• Introduction About the author Acknowledgements Part One A brief but efficient history of trickery Chapter 1 The horror stories Bernie Madoff Allen Stanford Could you have spotted a problem? Lessons from the past If you can't trust the analysts and the auditors, who can you trust? Chapter 2 Our touching need for confidence Insider trading Ivan Boesky and Dennis Levine Robert Vesco Plus ca change... Chapter 3 Shiny new inventions and old tricks Ponzi and 'Pump and Dump' schemes The SEC and Bernard Madoff Further SEC investigations Some frauds just never go away Part Two Let's go to work: the confidence men in action Chapter 4 Sharks or maniacs? Are some financial fraudsters psychopaths? Routine activity theory Nigerian scams - a different type of fraudster altogether? The problem with plausibility Chapter 5 Yielding to temptation: the Allen Stanford story Offshore jurisdictions Good old boys Making sense of Stanford Chapter 6 Shamanagement: financial wizardry to create paper profits The Olympus scandal The man who became the 'Man from Del Monte' Investors versus business shamans Part Three Why we get the swindlers we deserve Chapter 7 Some deadly sins of investment: trusting false prophets, investing for the Apocalypse and the money illusion Selling the sizzle, not the steak Gold bugs: waiting for Armageddon The money illusion You can fool some of the people all of the time ... Chapter 8 Moral hazard in the system The LIBOR scandal The swindling of Jefferson County, Alabama Surviving the banks Chapter 9 Due negligence: failing to do the analysis Harry Markopolos and Bernie Madoff A word on funds and funds of funds Due diligence always matters Part Four How to avoid being swindled Chapter 10 Funds are not all the same! The Bayou hedge fund fraud Avoiding hedge fund fraud Chapter 11 All the books are cooked: the trouble with company accounts Legal differences Corporate governance from the investor's point of view Company accounts Crazy Eddie Enron Investors and accounts Chapter 12 Safer strategies The first line of defence against fraud Lower your expectations Asset allocation Staying sane in the investment jungle Afterword Further reading Index.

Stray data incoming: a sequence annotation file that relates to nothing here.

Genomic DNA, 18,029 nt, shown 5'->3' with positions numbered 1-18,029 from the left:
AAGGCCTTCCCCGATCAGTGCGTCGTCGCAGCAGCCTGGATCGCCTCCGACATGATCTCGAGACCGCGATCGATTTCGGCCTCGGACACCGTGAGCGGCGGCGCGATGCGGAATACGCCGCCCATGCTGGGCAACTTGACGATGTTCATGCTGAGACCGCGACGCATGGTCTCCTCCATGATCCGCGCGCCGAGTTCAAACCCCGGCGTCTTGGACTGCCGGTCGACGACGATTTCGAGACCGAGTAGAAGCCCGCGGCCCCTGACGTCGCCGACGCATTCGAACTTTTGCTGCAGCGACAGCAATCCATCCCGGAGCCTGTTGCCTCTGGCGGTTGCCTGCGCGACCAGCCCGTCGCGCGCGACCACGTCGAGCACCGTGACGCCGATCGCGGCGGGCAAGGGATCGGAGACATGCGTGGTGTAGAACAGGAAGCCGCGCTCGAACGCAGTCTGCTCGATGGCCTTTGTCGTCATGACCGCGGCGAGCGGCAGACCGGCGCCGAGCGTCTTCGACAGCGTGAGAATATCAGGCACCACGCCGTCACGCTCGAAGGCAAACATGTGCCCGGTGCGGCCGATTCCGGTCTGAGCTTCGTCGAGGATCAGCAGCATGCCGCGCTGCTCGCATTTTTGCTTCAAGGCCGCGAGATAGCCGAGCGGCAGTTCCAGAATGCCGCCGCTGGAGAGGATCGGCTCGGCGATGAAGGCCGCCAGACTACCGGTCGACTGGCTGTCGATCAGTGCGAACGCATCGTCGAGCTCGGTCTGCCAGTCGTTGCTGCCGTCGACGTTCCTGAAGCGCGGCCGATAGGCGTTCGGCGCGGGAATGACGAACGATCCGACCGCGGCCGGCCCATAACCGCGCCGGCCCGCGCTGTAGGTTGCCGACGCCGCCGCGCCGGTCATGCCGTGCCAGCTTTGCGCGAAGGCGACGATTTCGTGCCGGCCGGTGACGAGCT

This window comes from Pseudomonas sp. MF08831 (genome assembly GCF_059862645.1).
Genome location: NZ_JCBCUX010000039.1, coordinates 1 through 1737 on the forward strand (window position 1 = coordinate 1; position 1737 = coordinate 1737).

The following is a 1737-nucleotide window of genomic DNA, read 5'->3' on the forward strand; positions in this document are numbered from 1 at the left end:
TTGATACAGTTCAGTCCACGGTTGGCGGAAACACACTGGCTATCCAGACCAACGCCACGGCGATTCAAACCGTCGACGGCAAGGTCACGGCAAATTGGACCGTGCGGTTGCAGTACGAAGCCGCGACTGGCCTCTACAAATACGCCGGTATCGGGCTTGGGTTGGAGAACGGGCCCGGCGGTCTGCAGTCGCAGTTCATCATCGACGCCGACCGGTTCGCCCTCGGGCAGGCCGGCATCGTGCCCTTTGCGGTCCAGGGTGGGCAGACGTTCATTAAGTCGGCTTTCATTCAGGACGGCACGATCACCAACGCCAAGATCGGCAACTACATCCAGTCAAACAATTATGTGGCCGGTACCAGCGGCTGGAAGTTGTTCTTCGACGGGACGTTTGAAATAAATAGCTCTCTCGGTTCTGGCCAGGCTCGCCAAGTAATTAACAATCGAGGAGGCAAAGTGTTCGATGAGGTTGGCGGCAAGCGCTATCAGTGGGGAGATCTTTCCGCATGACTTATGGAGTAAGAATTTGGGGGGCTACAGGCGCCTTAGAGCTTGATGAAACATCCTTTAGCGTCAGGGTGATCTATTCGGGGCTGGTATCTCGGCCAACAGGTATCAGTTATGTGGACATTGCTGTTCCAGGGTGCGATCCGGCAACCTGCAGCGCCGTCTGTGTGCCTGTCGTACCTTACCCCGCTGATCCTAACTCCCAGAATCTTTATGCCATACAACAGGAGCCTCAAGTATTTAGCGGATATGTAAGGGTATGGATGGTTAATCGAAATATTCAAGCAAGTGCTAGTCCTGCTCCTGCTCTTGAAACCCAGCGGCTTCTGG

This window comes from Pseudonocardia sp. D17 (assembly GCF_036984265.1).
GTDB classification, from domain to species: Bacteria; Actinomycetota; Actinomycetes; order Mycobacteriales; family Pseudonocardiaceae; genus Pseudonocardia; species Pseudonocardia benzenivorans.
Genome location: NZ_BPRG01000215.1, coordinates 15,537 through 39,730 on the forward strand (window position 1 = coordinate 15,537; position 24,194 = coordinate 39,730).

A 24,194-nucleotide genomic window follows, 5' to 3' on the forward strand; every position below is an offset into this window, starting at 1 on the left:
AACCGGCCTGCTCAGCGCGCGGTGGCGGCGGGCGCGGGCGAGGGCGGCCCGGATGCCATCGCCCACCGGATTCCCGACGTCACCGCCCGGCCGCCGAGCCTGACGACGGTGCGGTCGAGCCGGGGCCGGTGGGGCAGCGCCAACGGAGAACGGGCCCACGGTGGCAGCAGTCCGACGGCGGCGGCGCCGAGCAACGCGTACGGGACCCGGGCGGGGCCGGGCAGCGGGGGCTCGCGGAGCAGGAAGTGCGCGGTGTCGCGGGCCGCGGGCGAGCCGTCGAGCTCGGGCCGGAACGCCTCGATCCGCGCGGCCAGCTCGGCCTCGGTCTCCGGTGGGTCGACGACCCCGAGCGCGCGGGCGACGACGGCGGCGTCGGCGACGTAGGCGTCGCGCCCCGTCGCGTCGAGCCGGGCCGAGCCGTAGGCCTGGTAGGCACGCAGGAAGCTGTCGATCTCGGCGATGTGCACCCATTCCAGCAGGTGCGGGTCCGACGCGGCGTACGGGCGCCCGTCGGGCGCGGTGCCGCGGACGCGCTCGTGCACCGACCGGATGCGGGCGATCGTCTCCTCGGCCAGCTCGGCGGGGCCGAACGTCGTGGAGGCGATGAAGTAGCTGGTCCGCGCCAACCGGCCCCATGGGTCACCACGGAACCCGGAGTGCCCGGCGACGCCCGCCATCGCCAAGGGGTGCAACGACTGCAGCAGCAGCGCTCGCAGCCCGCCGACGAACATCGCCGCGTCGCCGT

• (source: Nielsen Book Data)9780273751342 20160614
Financial fraud, whether large or small is a persistent feature of the financial markets. If you scratch the surface of the investment world you'll find a continuous stream of major financial scandals which are almost unbelievable in the sheer scale of their subterfuge. The Con Men shines a spotlight on some of these gargantuan frauds from the last 25 years. It questions how these men did it, why they did it, how there were able to get away with it, proposes strategies and tactics so that the reader can avoid being swindled.
(source: Nielsen Book Data)9780273751342 20160614
Book
viii, 287 pages : ill. ; 25 cm.